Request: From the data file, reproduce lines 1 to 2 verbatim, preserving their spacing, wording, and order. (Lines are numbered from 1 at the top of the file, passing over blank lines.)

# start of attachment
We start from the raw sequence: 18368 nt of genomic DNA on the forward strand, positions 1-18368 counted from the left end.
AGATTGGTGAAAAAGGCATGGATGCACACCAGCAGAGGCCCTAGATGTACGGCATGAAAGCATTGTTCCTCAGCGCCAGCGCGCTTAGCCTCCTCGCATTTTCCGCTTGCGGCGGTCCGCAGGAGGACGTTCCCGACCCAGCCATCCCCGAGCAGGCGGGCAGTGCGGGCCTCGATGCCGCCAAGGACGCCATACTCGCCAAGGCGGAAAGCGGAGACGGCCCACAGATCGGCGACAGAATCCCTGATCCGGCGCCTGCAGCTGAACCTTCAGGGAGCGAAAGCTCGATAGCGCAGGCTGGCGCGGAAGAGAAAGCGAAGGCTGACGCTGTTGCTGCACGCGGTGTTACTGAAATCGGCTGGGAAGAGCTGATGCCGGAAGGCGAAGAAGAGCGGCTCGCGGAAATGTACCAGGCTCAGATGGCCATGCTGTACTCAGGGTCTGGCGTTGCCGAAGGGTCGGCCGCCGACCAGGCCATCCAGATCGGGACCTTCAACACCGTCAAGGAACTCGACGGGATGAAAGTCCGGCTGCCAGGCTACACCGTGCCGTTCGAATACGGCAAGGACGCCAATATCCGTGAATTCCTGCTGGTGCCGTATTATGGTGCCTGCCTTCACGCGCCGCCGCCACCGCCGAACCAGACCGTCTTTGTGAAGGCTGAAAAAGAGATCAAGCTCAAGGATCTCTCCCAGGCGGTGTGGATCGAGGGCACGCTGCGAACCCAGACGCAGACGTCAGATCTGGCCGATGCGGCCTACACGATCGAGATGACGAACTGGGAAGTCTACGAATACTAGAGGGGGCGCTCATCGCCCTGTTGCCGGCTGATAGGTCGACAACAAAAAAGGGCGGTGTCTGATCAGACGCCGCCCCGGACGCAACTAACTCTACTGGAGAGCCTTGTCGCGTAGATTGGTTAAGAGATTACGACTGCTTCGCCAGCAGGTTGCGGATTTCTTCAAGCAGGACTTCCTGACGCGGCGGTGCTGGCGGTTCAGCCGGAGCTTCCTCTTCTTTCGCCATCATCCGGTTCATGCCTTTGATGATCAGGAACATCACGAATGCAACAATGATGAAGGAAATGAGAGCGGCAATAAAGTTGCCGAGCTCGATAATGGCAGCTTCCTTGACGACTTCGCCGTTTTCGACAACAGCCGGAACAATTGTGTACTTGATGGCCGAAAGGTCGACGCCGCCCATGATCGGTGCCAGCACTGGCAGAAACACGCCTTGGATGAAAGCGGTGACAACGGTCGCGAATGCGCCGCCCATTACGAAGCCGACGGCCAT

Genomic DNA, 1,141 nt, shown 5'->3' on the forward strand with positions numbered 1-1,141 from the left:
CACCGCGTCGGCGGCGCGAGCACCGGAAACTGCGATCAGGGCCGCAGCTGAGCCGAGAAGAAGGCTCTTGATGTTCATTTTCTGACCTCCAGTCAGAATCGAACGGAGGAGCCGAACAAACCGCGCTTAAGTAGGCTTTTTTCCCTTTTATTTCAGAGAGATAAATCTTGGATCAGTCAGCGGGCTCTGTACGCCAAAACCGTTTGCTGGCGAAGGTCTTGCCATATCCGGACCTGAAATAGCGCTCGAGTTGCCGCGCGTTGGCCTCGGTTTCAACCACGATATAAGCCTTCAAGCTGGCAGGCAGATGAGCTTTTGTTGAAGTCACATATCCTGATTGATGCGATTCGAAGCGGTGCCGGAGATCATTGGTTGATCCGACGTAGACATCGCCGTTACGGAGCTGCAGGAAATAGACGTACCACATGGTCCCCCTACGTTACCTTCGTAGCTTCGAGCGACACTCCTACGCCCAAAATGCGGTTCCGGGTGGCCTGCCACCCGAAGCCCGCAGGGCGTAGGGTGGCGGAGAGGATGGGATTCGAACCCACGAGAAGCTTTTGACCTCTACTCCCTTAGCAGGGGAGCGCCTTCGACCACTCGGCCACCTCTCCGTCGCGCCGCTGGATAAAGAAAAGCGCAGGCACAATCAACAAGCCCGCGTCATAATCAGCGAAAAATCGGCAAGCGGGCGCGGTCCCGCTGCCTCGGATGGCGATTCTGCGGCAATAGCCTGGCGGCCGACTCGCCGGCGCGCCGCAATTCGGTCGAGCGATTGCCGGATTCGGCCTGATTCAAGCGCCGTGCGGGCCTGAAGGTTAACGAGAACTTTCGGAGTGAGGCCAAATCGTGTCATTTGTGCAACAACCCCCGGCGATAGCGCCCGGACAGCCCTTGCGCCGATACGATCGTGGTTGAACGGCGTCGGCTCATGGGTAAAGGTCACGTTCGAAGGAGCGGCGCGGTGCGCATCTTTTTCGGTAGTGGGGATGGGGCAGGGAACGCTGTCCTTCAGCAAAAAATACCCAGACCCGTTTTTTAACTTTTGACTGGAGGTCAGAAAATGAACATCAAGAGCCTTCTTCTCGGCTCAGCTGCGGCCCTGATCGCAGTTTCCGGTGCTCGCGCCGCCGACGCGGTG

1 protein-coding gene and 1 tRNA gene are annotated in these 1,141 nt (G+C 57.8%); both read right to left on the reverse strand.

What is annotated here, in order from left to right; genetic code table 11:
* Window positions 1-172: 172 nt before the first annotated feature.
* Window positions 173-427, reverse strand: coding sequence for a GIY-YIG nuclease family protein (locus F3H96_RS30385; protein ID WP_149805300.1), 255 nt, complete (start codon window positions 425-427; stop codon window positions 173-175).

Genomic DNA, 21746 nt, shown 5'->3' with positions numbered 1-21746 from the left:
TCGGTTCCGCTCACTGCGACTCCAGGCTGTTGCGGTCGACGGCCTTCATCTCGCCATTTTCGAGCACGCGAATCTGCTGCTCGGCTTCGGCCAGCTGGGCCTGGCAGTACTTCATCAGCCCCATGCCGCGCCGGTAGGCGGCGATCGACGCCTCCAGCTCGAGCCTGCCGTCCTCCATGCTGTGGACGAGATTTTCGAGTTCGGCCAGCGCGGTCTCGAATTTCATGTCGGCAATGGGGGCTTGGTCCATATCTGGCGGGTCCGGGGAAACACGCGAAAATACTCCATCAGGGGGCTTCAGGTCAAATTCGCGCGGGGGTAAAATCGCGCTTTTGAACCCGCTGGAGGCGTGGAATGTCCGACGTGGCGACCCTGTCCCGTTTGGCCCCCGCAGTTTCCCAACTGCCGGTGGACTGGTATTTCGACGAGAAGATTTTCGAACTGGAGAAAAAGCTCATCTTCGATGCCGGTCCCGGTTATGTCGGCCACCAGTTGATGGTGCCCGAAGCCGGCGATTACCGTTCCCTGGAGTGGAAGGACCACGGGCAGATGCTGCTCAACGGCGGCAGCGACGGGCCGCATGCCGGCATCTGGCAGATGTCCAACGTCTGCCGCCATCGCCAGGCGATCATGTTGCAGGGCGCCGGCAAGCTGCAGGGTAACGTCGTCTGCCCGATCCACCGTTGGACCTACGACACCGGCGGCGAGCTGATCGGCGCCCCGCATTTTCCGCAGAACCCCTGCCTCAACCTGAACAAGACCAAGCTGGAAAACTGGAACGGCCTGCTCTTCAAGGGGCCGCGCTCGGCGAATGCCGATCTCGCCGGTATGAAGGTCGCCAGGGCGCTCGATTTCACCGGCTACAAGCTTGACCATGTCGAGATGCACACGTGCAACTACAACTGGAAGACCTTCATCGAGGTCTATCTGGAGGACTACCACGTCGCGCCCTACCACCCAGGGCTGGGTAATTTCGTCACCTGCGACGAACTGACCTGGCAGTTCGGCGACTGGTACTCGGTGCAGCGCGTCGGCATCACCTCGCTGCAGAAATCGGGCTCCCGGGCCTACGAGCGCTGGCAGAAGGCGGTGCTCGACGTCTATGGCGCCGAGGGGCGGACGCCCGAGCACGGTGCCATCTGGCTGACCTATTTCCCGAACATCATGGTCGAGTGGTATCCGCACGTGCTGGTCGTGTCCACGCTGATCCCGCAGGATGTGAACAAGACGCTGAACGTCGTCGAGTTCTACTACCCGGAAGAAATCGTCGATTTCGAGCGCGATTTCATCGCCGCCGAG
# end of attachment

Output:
We start from the raw sequence: 18368 nt of genomic DNA on the forward strand, positions 1-18368 counted from the left end.
AGATTGGTGAAAAAGGCATGGATGCACACCAGCAGAGGCCCTAGATGTACGGCATGAAAGCATTGTTCCTCAGCGCCAGCGCGCTTAGCCTCCTCGCATTTTCCGCTTGCGGCGGTCCGCAGGAGGACGTTCCCGACCCAGCCATCCCCGAGCAGGCGGGCAGTGCGGGCCTCGATGCCGCCAAGGACGCCATACTCGCCAAGGCGGAAAGCGGAGACGGCCCACAGATCGGCGACAGAATCCCTGATCCGGCGCCTGCAGCTGAACCTTCAGGGAGCGAAAGCTCGATAGCGCAGGCTGGCGCGGAAGAGAAAGCGAAGGCTGACGCTGTTGCTGCACGCGGTGTTACTGAAATCGGCTGGGAAGAGCTGATGCCGGAAGGCGAAGAAGAGCGGCTCGCGGAAATGTACCAGGCTCAGATGGCCATGCTGTACTCAGGGTCTGGCGTTGCCGAAGGGTCGGCCGCCGACCAGGCCATCCAGATCGGGACCTTCAACACCGTCAAGGAACTCGACGGGATGAAAGTCCGGCTGCCAGGCTACACCGTGCCGTTCGAATACGGCAAGGACGCCAATATCCGTGAATTCCTGCTGGTGCCGTATTATGGTGCCTGCCTTCACGCGCCGCCGCCACCGCCGAACCAGACCGTCTTTGTGAAGGCTGAAAAAGAGATCAAGCTCAAGGATCTCTCCCAGGCGGTGTGGATCGAGGGCACGCTGCGAACCCAGACGCAGACGTCAGATCTGGCCGATGCGGCCTACACGATCGAGATGACGAACTGGGAAGTCTACGAATACTAGAGGGGGCGCTCATCGCCCTGTTGCCGGCTGATAGGTCGACAACAAAAAAGGGCGGTGTCTGATCAGACGCCGCCCCGGACGCAACTAACTCTACTGGAGAGCCTTGTCGCGTAGATTGGTTAAGAGATTACGACTGCTTCGCCAGCAGGTTGCGGATTTCTTCAAGCAGGACTTCCTGACGCGGCGGTGCTGGCGGTTCAGCCGGAGCTTCCTCTTCTTTCGCCATCATCCGGTTCATGCCTTTGATGATCAGGAACATCACGAATGCAACAATGATGAAGGAAATGAGAGCGGCAATAAAGTTGCCGAGCTCGATAATGGCAGCTTCCTTGACGACTTCGCCGTTTTCGACAACAGCCGGAACAATTGTGTACTTGATGGCCGAAAGGTCGACGCCGCCCATGATCGGTGCCAGCACTGGCAGAAACACGCCTTGGATGAAAGCGGTGACAACGGTCGCGAATGCGCCGCCCATTACGAAGCCGACGGCCAT